There is much too much confusion about the difference between a “computer course” and a “computer science course” in education discussions. This is not a new problem of course. Several years ago the NCAA announced that computer courses would not count in the core courses that students have to complete for academic eligibility to play NCAA sports. Why? Well largely because a lot of courses that were not particularly rigorous were being submitted for approval. Initially even Advanced Placement Computer Science (about as rigorous an academic course as they come) was tarred with the same brush as “computer keyboarding” and “basic computer literacy” types of courses. Even today when I talk about schools not having computer science courses someone will tell me about keyboarding and applications courses and say “sure we have computer courses.” Really? Yes, really.
Today I read on Mark Guzdial’s blog (So what is “computer education”?) about two “Center(s) for Science, Mathematics, and Computer Education.” where “The words “computer science” do not even appear on either site. ” At these schools computer education apparently means using computers not what I would call computer science.
Words matter. The difference between a computer course and a computer science course is huge in the eyes of a computer scientist (or even an industry computer science professional) but is apparently not so large in the eyes of the general population. We hear it all the time that this student or that student is a computer “expert” when all they really know is a bit more about applications, games or social networking than their parents or peers. This hardly makes them computer scientists but, well, the distinction seems lost on too many people.
So what is computer science? The definition used in the ACM Model Curriculum is:
Computer science (CS) is the study of computers and algorithmic processes, including their principles, their hardware and software designs, their applications, and their impact on society.
In this context “applications” means far more than learning how to use a specific set of applications but means understanding the broader use of computers to solve problems and contribute to the functioning of society and industry as well as science and the arts. The model curriculum report goes on to say.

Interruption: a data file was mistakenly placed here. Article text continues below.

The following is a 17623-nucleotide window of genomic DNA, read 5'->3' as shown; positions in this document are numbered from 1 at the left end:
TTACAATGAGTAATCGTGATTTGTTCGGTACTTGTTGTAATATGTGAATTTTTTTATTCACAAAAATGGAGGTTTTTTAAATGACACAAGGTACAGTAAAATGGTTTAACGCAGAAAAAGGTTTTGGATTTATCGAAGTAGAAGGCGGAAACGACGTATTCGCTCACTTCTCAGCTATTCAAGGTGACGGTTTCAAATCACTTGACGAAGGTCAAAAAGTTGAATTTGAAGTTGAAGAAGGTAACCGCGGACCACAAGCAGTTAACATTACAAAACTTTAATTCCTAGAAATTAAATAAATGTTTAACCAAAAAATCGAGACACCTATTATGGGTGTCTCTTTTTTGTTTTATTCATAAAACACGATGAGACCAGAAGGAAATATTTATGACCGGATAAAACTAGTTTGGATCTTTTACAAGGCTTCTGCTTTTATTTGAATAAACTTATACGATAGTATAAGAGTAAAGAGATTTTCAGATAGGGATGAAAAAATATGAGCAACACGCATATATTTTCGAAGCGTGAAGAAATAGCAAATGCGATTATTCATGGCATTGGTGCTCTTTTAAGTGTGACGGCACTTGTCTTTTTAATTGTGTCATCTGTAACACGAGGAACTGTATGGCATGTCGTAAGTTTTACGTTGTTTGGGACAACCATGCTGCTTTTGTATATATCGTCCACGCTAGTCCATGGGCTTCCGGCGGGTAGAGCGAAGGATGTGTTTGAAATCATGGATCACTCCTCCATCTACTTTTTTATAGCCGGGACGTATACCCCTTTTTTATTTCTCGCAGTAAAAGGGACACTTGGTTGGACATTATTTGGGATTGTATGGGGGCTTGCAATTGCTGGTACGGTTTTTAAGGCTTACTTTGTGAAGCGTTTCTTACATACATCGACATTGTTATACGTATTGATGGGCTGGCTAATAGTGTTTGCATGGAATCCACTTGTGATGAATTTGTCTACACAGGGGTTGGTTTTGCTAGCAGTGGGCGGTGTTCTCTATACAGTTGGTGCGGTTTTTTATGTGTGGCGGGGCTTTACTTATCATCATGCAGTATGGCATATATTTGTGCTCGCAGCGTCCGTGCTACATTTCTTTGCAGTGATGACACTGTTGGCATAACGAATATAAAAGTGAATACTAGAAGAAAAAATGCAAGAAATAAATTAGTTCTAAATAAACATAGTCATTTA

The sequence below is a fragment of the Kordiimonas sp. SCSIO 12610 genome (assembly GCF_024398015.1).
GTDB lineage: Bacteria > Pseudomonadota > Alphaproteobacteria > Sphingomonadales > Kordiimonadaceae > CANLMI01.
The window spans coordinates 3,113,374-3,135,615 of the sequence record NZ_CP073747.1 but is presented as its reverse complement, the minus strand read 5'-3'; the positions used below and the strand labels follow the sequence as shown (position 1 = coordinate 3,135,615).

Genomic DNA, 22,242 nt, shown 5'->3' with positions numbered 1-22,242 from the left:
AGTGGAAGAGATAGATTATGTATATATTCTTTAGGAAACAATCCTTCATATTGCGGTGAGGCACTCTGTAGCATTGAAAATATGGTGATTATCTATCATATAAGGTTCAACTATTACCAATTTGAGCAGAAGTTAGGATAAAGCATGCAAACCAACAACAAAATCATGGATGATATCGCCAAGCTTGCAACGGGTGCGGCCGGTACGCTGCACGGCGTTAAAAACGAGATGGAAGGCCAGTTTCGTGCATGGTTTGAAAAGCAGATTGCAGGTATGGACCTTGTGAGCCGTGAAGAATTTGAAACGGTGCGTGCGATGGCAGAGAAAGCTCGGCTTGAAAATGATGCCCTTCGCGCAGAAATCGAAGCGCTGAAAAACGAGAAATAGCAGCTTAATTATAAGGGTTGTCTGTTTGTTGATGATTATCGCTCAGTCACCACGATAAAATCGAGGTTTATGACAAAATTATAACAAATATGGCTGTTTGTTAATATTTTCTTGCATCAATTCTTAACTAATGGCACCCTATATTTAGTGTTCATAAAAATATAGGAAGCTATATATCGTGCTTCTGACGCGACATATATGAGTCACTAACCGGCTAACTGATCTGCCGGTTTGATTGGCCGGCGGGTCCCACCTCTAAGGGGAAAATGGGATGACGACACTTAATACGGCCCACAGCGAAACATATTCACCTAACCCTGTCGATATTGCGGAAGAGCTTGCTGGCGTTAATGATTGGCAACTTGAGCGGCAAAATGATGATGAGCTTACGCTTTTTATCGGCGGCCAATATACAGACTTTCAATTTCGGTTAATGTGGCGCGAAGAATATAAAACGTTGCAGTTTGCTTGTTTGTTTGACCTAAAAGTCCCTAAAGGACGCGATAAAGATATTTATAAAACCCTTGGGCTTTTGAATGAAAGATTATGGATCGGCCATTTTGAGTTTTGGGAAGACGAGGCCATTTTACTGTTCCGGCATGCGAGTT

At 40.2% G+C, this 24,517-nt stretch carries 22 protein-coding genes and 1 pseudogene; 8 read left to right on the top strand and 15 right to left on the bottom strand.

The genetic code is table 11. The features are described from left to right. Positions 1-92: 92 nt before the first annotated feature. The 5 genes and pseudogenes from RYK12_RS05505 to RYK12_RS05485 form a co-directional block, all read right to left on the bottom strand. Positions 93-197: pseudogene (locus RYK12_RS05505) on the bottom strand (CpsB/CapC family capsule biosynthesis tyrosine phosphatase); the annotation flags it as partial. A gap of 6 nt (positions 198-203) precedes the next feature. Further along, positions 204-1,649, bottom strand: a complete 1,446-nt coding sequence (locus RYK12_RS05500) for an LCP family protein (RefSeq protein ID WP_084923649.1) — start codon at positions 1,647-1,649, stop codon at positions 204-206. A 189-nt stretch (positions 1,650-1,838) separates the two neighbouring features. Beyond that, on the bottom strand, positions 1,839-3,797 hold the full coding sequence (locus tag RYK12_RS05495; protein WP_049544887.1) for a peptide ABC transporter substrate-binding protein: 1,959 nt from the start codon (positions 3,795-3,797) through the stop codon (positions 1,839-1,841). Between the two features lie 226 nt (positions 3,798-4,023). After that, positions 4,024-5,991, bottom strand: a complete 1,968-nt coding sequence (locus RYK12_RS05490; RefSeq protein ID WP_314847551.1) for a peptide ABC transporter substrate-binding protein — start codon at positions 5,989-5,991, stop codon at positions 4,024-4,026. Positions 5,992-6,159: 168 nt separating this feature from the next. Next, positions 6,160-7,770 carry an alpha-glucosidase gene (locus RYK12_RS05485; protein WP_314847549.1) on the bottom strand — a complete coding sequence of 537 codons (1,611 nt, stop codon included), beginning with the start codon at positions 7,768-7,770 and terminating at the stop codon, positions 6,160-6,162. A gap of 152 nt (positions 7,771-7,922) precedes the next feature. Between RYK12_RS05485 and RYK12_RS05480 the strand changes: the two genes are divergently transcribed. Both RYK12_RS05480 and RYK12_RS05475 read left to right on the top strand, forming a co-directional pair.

In our view, this definition requires that K–12 computer science curricula have the following kinds of elements: programming, hardware design, networks, graphics, databases and information retrieval, computer security, software design, programming languages, logic, programming paradigms, translation between levels of abstraction, artificial intelligence, the limits of computation (what computers can’t do), applications in information technology and information systems, and social issues (Internet security, privacy, intellectual property, etc.).
The ACM K-12 CS Model Curriculum, 2nd Edition has become the basic reference for discussing K-12 computer science curriculum and if you are interested in the topic at all this is a must read. From there you can actually go in many directions for implementation.
One can introduce programming concepts to very young children using Kodu. Middle school students will often enjoy creating programs, even fun programs, with Small Basic. Curriculum materials may be found at both of those sites and more materials are available all the time. For example there are also some third party curriculum materials for Small Basic at Microsoft Small Basic Tutorials. For older students there are many resources at the Microsoft faculty connection. Finding curriculum resources is important but there are good, teacher developed, teacher tested resources available.